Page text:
In the midst of the destruction, democracy and social cohesion suffered. The poor farmers from the countryside whose homes and fields got burned lost everything while the rich merchants and landowners in the city were mostly unaffected. The leading general Pericles’ strategy of pulling back behind the walls and sending out the fleet to raid the Spartan coast felt slow and cowardly to people used to the swift clash of the hoplite phalanx. Indeed, it was the solidarity of standing shoulder-to-shoulder, row upon row in the phalanx, regardless of family or property, that grounded the Athenian democracy, but those who served as hoplites were now helpless behind the walls. When the plague struck, already weakened social bonds were snapped as everyone looked out for themselves and people who felt sure they were going to die anyway indulged in every impulse and vice.

In times like this, when social solidarity was strained by factional and regional conflicts, many Greek cities had turned to tyrants: aristocrats who held themselves out as champions of the people and leveraged popular anger as a way to propel themselves into power. Athens itself had had tyrants, in the decades before the wars with Persia. Wherever tyrants had risen, they crushed their rivals and abused their power until finally they were driven out and replaced with new, more balanced forms of democracy. The same had happened in Athens, but the time seemed ripe for a new tyrant to rise and sweep away the democratic system with the anger of a frustrated and fed-up populace.

A new leader had already arisen to promise the people of Athens a better future. Alcibiades, a rich and flamboyant aristocrat with time on his hands, had pushed for a major expedition to sail to Sicily and attack Syracuse. Syracuse had largely stayed out of the war between Athens and Sparta, but they had cultural ties to Sparta and were a major exporter of grain, so there was a fear that Syracuse might decide to step in and shore up Sparta against Athenian raids. The people of Athens were enthusiastic about the prospect of getting out of the city for a fight they could win. They looked forward to looting the treasuries of Syracuse and coming home victorious and rich.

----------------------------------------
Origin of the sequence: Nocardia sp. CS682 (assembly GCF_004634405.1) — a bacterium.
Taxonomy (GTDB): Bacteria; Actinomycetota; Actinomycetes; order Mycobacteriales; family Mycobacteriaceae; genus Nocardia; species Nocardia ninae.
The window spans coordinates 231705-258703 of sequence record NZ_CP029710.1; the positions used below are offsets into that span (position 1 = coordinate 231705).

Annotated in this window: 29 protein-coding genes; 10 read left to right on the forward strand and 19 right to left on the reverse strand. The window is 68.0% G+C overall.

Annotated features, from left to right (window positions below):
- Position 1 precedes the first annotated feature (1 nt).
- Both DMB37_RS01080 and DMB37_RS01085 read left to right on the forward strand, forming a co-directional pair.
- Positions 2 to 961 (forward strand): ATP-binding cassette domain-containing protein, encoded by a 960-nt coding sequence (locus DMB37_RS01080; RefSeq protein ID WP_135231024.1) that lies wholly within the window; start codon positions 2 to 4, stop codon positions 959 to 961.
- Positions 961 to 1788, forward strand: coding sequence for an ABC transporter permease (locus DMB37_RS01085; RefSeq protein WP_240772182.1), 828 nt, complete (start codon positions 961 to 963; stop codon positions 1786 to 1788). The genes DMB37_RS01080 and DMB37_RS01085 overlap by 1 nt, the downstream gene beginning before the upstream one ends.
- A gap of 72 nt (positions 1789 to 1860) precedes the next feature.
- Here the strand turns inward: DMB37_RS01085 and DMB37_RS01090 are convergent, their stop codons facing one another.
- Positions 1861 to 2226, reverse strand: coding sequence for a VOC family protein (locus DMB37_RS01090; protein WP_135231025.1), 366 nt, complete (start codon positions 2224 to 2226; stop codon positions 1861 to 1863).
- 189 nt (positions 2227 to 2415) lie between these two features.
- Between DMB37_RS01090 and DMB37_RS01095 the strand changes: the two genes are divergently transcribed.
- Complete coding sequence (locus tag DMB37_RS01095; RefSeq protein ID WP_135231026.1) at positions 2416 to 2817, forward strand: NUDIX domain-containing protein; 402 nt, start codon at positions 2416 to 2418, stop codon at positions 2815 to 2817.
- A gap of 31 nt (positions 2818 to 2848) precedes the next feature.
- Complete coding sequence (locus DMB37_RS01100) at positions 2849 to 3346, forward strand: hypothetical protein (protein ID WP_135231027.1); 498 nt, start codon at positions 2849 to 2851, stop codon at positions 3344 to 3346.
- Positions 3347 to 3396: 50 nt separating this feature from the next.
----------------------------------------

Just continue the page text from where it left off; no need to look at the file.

Then the hermas got smashed.

Suspicion fell immediately on Alcibiades. It seemed like the sort of thing he would do. He was well known for holding raucous drinking parties with other rich young men and had a reputation for flippancy and arrogance. He was a student of Socrates, that annoying old man who refused to participate in the democratic assembly but liked to ask people tricky questions and make them look stupid. If anyone in Athens wouldn’t respect the hermas and would think that running around town at night doing some property damage would be a good joke, it would be Alcibiades.